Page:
The “One on One” is the most feared situation a GK will face – it’s you versus the striker, winner takes all.
- a ball punted over the defense, landing between the striker running onto it, and you the goalkeeper
- the striker dribbles through the defense and is alone running at you, no defenders to help
- a penalty – yes that’s a one-on-one – you versus the penalty taker.
All one-on-one’s require similar techniques, and in this and future posts we’ll discuss what are the best options, dependent upon the exact situation.
But here we’ll focus on a specific example, which we feel exemplfies the need to choose carefully whether or not to come flying out of your penalty area, just to “make yourself big”.
With the scoreline 0-1, Arsenal went in search of an equalizer, and were caught on the hop… the Man City striker Aguero collected the ball just inside the Arsenal half and was through on goal with only Peter Cech, the keeper to beat…..he even had support from Kevin De Bruyne, who could also score easily….
Aguero is one of the best strikers in the World, and while he never has perfect control of the ball, it’s pointless for Cech to come charging out to try to meet Aguero outside the box, where he loses his hands as a weapon.
Instead he judges that by drawing Aguero into the box, and offering him the “left of the goal” to shoot at, that the striker will be too greedy and shoot rather than pass to Debruyne.
This is a gamble obviously, and only a keeper brave as Cech would take such a gamble.
But the options were pretty poor, and making Aguero take the shot rather than the easy pass to De Bruyne who would be onside provided he remained behind Aguero, was really his only option. For those convinced Aguero messed up, remember this is one of the best strikers in the World, and that Cech know this is a “battle of minds”, one which he got the better of his opponent through cunning and skill.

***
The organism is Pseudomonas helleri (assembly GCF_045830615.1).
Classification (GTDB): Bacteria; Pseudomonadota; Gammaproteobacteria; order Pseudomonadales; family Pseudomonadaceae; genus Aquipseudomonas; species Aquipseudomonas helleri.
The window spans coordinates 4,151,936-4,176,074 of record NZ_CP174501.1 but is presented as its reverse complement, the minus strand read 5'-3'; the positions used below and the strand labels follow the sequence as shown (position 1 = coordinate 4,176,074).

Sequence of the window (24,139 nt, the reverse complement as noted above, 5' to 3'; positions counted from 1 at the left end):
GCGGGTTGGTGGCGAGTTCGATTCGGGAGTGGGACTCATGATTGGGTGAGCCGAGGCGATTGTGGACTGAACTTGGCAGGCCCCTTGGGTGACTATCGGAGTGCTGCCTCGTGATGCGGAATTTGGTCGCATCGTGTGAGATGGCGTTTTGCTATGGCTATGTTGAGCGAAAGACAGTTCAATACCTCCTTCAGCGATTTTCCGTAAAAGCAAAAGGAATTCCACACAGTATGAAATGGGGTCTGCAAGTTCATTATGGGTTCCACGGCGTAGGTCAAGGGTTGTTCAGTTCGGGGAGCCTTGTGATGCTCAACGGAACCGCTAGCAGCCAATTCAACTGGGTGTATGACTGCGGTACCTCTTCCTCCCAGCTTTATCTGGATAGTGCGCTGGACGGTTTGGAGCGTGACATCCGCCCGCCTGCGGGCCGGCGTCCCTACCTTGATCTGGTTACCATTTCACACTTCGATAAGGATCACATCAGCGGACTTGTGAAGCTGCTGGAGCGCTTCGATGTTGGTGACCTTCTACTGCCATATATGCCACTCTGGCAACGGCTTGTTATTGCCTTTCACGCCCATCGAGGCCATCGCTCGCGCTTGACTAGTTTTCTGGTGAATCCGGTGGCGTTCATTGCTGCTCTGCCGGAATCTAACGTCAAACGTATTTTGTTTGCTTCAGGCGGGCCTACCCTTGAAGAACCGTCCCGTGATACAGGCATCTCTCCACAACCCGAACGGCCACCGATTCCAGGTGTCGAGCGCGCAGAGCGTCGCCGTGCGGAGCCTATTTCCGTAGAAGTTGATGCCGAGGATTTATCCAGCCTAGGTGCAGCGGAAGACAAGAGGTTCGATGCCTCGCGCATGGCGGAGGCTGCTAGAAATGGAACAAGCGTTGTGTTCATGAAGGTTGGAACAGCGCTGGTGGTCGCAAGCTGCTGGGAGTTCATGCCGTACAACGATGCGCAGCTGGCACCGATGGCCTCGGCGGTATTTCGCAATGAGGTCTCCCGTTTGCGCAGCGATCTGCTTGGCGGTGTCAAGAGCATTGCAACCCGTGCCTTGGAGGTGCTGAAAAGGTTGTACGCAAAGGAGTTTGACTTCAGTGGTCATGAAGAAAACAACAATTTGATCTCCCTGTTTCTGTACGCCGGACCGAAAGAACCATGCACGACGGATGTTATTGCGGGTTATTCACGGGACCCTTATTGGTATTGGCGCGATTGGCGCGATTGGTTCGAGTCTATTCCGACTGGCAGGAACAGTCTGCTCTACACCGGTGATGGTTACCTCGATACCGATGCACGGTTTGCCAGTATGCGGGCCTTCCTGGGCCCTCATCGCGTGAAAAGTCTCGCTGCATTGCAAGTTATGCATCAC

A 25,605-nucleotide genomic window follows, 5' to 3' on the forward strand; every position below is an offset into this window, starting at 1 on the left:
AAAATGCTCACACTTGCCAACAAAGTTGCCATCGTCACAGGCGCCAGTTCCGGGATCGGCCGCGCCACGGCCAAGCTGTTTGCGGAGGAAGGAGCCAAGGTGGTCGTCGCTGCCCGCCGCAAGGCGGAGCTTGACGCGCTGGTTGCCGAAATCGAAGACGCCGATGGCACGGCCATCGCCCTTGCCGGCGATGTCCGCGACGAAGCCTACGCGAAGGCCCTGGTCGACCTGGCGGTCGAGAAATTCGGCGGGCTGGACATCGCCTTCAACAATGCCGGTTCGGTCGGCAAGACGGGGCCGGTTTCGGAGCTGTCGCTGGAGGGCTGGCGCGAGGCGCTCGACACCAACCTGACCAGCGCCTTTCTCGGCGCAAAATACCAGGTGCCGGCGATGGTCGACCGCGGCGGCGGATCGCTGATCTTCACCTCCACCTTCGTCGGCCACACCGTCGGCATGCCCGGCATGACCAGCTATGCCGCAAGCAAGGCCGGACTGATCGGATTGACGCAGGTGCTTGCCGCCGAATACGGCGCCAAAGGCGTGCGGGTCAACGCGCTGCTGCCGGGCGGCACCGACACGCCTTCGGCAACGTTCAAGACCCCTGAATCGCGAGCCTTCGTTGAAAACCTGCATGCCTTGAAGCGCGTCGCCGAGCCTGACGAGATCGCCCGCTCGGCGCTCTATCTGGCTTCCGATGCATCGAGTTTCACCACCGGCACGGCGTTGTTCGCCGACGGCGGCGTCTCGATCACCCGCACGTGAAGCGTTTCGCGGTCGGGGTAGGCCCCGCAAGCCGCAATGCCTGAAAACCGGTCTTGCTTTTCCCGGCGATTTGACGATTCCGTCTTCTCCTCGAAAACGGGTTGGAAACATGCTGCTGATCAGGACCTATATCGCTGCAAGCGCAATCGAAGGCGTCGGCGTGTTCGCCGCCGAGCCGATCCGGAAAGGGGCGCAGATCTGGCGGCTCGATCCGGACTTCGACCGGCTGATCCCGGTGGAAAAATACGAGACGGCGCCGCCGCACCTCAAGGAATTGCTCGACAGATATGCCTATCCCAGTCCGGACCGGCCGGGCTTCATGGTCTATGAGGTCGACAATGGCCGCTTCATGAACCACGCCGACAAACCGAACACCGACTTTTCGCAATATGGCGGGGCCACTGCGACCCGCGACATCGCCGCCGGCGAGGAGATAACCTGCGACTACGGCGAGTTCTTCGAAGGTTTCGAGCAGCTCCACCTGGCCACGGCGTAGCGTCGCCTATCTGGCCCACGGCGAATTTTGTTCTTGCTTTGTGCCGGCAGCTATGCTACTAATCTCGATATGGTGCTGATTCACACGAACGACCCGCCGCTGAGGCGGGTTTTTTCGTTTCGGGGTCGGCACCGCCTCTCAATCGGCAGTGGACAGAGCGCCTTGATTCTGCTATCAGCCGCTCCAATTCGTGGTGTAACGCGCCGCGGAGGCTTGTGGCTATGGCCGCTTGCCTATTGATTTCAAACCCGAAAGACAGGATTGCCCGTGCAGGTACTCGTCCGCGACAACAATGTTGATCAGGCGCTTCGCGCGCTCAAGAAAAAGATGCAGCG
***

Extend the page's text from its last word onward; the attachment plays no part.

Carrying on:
For less “world class mortals”, the GK should “set” themselves towards the edge of the penalty area and draw the striker into the box where the keeper can use their hands, make themself plenty big enough to reduce the goal exposed, and increase the pressure on the striker, inducing panic.
By committing too early, the GK would be handing the striker the initiative and an advantage.
However, it’s critical to maintain the best possible angle, narrowing the amount of goal exposed, and requires excellent understanding of the GK’s position on the field, as they come out to “set” – in other words they need good “GPS”
To see the whole save, “Cech” out the video here…..